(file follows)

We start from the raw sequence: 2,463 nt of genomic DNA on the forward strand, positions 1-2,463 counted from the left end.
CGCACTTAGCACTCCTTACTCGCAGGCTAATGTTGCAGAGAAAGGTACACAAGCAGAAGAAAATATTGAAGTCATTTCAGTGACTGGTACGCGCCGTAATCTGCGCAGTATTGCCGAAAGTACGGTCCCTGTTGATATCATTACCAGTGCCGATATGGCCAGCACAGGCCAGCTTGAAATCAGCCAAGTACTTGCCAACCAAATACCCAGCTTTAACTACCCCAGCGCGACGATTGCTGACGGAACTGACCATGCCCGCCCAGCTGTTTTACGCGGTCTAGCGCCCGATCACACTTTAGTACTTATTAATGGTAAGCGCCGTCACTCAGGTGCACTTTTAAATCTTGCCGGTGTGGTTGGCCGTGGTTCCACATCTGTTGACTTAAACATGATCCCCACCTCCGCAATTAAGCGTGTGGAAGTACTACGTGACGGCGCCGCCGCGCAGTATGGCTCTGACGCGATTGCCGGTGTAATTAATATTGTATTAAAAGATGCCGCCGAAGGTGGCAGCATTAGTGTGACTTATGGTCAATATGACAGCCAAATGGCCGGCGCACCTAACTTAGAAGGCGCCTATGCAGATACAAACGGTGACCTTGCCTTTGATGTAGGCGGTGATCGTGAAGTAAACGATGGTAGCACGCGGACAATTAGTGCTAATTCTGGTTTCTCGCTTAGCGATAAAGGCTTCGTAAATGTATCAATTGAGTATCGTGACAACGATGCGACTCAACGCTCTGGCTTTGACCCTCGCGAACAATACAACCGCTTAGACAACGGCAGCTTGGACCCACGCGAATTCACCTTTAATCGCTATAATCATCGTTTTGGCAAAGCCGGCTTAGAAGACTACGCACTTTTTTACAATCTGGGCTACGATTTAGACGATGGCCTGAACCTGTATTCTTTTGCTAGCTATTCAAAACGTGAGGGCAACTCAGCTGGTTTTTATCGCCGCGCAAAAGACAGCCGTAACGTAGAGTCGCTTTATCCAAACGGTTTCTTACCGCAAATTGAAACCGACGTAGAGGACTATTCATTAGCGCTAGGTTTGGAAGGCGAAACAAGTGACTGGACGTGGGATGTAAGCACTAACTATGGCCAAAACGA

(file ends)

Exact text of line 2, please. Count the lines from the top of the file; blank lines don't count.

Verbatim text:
CGCACTTAGCACTCCTTACTCGCAGGCTAATGTTGCAGAGAAAGGTACACAAGCAGAAGAAAATATTGAAGTCATTTCAGTGACTGGTACGCGCCGTAATCTGCGCAGTATTGCCGAAAGTACGGTCCCTGTTGATATCATTACCAGTGCCGATATGGCCAGCACAGGCCAGCTTGAAATCAGCCAAGTACTTGCCAACCAAATACCCAGCTTTAACTACCCCAGCGCGACGATTGCTGACGGAACTGACCATGCCCGCCCAGCTGTTTTACGCGGTCTAGCGCCCGATCACACTTTAGTACTTATTAATGGTAAGCGCCGTCACTCAGGTGCACTTTTAAATCTTGCCGGTGTGGTTGGCCGTGGTTCCACATCTGTTGACTTAAACATGATCCCCACCTCCGCAATTAAGCGTGTGGAAGTACTACGTGACGGCGCCGCCGCGCAGTATGGCTCTGACGCGATTGCCGGTGTAATTAATATTGTATTAAAAGATGCCGCCGAAGGTGGCAGCATTAGTGTGACTTATGGTCAATATGACAGCCAAATGGCCGGCGCACCTAACTTAGAAGGCGCCTATGCAGATACAAACGGTGACCTTGCCTTTGATGTAGGCGGTGATCGTGAAGTAAACGATGGTAGCACGCGGACAATTAGTGCTAATTCTGGTTTCTCGCTTAGCGATAAAGGCTTCGTAAATGTATCAATTGAGTATCGTGACAACGATGCGACTCAACGCTCTGGCTTTGACCCTCGCGAACAATACAACCGCTTAGACAACGGCAGCTTGGACCCACGCGAATTCACCTTTAATCGCTATAATCATCGTTTTGGCAAAGCCGGCTTAGAAGACTACGCACTTTTTTACAATCTGGGCTACGATTTAGACGATGGCCTGAACCTGTATTCTTTTGCTAGCTATTCAAAACGTGAGGGCAACTCAGCTGGTTTTTATCGCCGCGCAAAAGACAGCCGTAACGTAGAGTCGCTTTATCCAAACGGTTTCTTACCGCAAATTGAAACCGACGTAGAGGACTATTCATTAGCGCTAGGTTTGGAAGGCGAAACAAGTGACTGGACGTGGGATGTAAGCACTAACTATGGCCAAAACGA